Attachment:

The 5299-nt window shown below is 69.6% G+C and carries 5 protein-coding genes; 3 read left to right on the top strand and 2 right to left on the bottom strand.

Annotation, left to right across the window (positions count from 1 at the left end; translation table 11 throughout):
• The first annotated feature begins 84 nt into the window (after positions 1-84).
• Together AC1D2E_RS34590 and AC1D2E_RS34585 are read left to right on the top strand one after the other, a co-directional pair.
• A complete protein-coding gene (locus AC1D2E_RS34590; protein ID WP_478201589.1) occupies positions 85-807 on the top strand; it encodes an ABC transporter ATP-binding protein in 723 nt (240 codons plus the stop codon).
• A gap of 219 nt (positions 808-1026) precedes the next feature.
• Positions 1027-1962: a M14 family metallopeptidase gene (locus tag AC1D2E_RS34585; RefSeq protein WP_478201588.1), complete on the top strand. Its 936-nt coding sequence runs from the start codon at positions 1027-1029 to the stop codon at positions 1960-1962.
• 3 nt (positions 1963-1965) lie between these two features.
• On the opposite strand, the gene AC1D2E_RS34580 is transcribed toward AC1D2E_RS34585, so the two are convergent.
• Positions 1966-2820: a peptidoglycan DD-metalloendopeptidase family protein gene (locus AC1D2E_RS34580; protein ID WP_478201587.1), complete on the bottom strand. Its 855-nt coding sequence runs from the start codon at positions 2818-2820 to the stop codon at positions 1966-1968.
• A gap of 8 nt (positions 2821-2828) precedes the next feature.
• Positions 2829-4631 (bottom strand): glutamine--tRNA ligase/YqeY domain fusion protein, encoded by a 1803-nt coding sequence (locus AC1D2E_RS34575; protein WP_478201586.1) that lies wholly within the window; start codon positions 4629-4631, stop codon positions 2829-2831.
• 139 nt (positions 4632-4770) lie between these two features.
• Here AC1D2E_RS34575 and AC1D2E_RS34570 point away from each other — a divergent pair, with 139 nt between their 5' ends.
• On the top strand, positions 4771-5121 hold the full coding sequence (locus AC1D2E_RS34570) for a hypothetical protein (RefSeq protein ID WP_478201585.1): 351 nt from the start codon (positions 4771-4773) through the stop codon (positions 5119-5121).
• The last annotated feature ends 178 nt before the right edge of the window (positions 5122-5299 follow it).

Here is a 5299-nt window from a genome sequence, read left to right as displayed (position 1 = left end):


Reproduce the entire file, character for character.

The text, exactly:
The 5299-nt window shown below is 69.6% G+C and carries 5 protein-coding genes; 3 read left to right on the top strand and 2 right to left on the bottom strand.

Annotation, left to right across the window (positions count from 1 at the left end; translation table 11 throughout):
• The first annotated feature begins 84 nt into the window (after positions 1-84).
• Together AC1D2E_RS34590 and AC1D2E_RS34585 are read left to right on the top strand one after the other, a co-directional pair.
• A complete protein-coding gene (locus AC1D2E_RS34590; protein ID WP_478201589.1) occupies positions 85-807 on the top strand; it encodes an ABC transporter ATP-binding protein in 723 nt (240 codons plus the stop codon).
• A gap of 219 nt (positions 808-1026) precedes the next feature.
• Positions 1027-1962: a M14 family metallopeptidase gene (locus tag AC1D2E_RS34585; RefSeq protein WP_478201588.1), complete on the top strand. Its 936-nt coding sequence runs from the start codon at positions 1027-1029 to the stop codon at positions 1960-1962.
• 3 nt (positions 1963-1965) lie between these two features.
• On the opposite strand, the gene AC1D2E_RS34580 is transcribed toward AC1D2E_RS34585, so the two are convergent.
• Positions 1966-2820: a peptidoglycan DD-metalloendopeptidase family protein gene (locus AC1D2E_RS34580; protein ID WP_478201587.1), complete on the bottom strand. Its 855-nt coding sequence runs from the start codon at positions 2818-2820 to the stop codon at positions 1966-1968.
• A gap of 8 nt (positions 2821-2828) precedes the next feature.
• Positions 2829-4631 (bottom strand): glutamine--tRNA ligase/YqeY domain fusion protein, encoded by a 1803-nt coding sequence (locus AC1D2E_RS34575; protein WP_478201586.1) that lies wholly within the window; start codon positions 4629-4631, stop codon positions 2829-2831.
• 139 nt (positions 4632-4770) lie between these two features.
• Here AC1D2E_RS34575 and AC1D2E_RS34570 point away from each other — a divergent pair, with 139 nt between their 5' ends.
• On the top strand, positions 4771-5121 hold the full coding sequence (locus AC1D2E_RS34570) for a hypothetical protein (RefSeq protein ID WP_478201585.1): 351 nt from the start codon (positions 4771-4773) through the stop codon (positions 5119-5121).
• The last annotated feature ends 178 nt before the right edge of the window (positions 5122-5299 follow it).

Here is a 5299-nt window from a genome sequence, read left to right as displayed (position 1 = left end):